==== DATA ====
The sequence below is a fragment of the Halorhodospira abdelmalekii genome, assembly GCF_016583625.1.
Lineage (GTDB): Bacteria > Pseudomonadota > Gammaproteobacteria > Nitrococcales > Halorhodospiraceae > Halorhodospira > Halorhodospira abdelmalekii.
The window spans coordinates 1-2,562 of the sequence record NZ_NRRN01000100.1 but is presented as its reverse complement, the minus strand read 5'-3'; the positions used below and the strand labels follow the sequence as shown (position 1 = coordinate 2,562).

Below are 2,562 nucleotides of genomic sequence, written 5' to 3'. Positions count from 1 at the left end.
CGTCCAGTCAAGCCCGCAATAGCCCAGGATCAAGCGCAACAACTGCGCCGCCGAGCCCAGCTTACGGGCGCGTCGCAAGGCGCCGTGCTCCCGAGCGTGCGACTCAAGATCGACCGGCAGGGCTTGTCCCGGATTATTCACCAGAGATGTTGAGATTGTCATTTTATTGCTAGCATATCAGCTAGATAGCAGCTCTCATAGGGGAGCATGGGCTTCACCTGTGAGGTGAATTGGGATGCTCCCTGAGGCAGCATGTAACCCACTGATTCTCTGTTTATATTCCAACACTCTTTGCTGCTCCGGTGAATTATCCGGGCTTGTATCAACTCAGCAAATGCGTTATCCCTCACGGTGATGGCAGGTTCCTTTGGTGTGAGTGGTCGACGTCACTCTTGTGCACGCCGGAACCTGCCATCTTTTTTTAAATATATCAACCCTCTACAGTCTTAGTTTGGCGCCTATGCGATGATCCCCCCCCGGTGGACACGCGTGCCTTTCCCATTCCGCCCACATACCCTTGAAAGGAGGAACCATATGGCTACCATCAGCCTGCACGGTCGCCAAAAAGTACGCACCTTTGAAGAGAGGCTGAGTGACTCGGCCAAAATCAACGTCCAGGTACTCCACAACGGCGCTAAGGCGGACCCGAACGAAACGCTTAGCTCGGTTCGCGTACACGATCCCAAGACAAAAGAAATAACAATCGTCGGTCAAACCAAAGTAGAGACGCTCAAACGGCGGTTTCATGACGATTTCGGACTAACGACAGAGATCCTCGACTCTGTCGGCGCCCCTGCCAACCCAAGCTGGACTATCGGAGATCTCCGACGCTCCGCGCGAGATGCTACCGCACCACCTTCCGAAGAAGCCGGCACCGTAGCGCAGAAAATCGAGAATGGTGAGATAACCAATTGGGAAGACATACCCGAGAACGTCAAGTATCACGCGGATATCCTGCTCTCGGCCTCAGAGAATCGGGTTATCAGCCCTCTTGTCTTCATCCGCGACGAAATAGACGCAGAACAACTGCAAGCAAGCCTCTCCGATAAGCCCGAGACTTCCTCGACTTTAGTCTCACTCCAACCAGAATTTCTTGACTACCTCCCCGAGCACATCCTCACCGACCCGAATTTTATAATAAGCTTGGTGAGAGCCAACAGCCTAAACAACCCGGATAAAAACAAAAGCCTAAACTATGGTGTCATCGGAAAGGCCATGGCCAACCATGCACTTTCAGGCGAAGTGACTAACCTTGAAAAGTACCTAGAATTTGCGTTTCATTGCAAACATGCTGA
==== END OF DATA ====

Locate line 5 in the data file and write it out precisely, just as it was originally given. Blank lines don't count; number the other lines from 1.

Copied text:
CGTCCAGTCAAGCCCGCAATAGCCCAGGATCAAGCGCAACAACTGCGCCGCCGAGCCCAGCTTACGGGCGCGTCGCAAGGCGCCGTGCTCCCGAGCGTGCGACTCAAGATCGACCGGCAGGGCTTGTCCCGGATTATTCACCAGAGATGTTGAGATTGTCATTTTATTGCTAGCATATCAGCTAGATAGCAGCTCTCATAGGGGAGCATGGGCTTCACCTGTGAGGTGAATTGGGATGCTCCCTGAGGCAGCATGTAACCCACTGATTCTCTGTTTATATTCCAACACTCTTTGCTGCTCCGGTGAATTATCCGGGCTTGTATCAACTCAGCAAATGCGTTATCCCTCACGGTGATGGCAGGTTCCTTTGGTGTGAGTGGTCGACGTCACTCTTGTGCACGCCGGAACCTGCCATCTTTTTTTAAATATATCAACCCTCTACAGTCTTAGTTTGGCGCCTATGCGATGATCCCCCCCCGGTGGACACGCGTGCCTTTCCCATTCCGCCCACATACCCTTGAAAGGAGGAACCATATGGCTACCATCAGCCTGCACGGTCGCCAAAAAGTACGCACCTTTGAAGAGAGGCTGAGTGACTCGGCCAAAATCAACGTCCAGGTACTCCACAACGGCGCTAAGGCGGACCCGAACGAAACGCTTAGCTCGGTTCGCGTACACGATCCCAAGACAAAAGAAATAACAATCGTCGGTCAAACCAAAGTAGAGACGCTCAAACGGCGGTTTCATGACGATTTCGGACTAACGACAGAGATCCTCGACTCTGTCGGCGCCCCTGCCAACCCAAGCTGGACTATCGGAGATCTCCGACGCTCCGCGCGAGATGCTACCGCACCACCTTCCGAAGAAGCCGGCACCGTAGCGCAGAAAATCGAGAATGGTGAGATAACCAATTGGGAAGACATACCCGAGAACGTCAAGTATCACGCGGATATCCTGCTCTCGGCCTCAGAGAATCGGGTTATCAGCCCTCTTGTCTTCATCCGCGACGAAATAGACGCAGAACAACTGCAAGCAAGCCTCTCCGATAAGCCCGAGACTTCCTCGACTTTAGTCTCACTCCAACCAGAATTTCTTGACTACCTCCCCGAGCACATCCTCACCGACCCGAATTTTATAATAAGCTTGGTGAGAGCCAACAGCCTAAACAACCCGGATAAAAACAAAAGCCTAAACTATGGTGTCATCGGAAAGGCCATGGCCAACCATGCACTTTCAGGCGAAGTGACTAACCTTGAAAAGTACCTAGAATTTGCGTTTCATTGCAAACATGCTGA